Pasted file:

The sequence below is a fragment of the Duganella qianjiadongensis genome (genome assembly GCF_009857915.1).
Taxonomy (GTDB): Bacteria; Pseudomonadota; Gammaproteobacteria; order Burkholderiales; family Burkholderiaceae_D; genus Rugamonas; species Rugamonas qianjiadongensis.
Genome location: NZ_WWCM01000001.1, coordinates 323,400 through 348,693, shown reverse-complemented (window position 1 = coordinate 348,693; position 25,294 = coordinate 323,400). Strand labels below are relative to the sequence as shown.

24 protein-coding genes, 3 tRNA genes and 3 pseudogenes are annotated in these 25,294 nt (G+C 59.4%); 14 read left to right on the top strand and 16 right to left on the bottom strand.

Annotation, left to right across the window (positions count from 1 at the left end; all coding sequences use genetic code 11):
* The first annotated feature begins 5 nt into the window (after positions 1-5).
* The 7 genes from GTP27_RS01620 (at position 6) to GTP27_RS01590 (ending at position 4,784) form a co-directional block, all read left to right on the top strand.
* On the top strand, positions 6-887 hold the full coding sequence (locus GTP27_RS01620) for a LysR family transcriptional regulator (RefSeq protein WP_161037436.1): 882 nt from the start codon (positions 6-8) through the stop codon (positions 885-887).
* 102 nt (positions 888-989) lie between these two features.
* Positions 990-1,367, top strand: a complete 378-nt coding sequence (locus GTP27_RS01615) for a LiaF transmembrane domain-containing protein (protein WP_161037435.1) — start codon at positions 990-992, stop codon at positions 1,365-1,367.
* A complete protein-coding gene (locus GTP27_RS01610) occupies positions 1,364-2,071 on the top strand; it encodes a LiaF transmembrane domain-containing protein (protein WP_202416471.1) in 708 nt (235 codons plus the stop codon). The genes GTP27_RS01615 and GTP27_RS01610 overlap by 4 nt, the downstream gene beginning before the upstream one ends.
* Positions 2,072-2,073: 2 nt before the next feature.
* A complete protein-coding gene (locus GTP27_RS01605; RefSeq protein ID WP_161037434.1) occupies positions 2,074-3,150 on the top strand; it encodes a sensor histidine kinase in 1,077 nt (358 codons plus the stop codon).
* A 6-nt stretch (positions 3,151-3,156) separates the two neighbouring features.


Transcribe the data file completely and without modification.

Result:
The sequence below is a fragment of the Duganella qianjiadongensis genome (genome assembly GCF_009857915.1).
Taxonomy (GTDB): Bacteria; Pseudomonadota; Gammaproteobacteria; order Burkholderiales; family Burkholderiaceae_D; genus Rugamonas; species Rugamonas qianjiadongensis.
Genome location: NZ_WWCM01000001.1, coordinates 323,400 through 348,693, shown reverse-complemented (window position 1 = coordinate 348,693; position 25,294 = coordinate 323,400). Strand labels below are relative to the sequence as shown.

24 protein-coding genes, 3 tRNA genes and 3 pseudogenes are annotated in these 25,294 nt (G+C 59.4%); 14 read left to right on the top strand and 16 right to left on the bottom strand.

Annotation, left to right across the window (positions count from 1 at the left end; all coding sequences use genetic code 11):
* The first annotated feature begins 5 nt into the window (after positions 1-5).
* The 7 genes from GTP27_RS01620 (at position 6) to GTP27_RS01590 (ending at position 4,784) form a co-directional block, all read left to right on the top strand.
* On the top strand, positions 6-887 hold the full coding sequence (locus GTP27_RS01620) for a LysR family transcriptional regulator (RefSeq protein WP_161037436.1): 882 nt from the start codon (positions 6-8) through the stop codon (positions 885-887).
* 102 nt (positions 888-989) lie between these two features.
* Positions 990-1,367, top strand: a complete 378-nt coding sequence (locus GTP27_RS01615) for a LiaF transmembrane domain-containing protein (protein WP_161037435.1) — start codon at positions 990-992, stop codon at positions 1,365-1,367.
* A complete protein-coding gene (locus GTP27_RS01610) occupies positions 1,364-2,071 on the top strand; it encodes a LiaF transmembrane domain-containing protein (protein WP_202416471.1) in 708 nt (235 codons plus the stop codon). The genes GTP27_RS01615 and GTP27_RS01610 overlap by 4 nt, the downstream gene beginning before the upstream one ends.
* Positions 2,072-2,073: 2 nt before the next feature.
* A complete protein-coding gene (locus GTP27_RS01605; RefSeq protein ID WP_161037434.1) occupies positions 2,074-3,150 on the top strand; it encodes a sensor histidine kinase in 1,077 nt (358 codons plus the stop codon).
* A 6-nt stretch (positions 3,151-3,156) separates the two neighbouring features.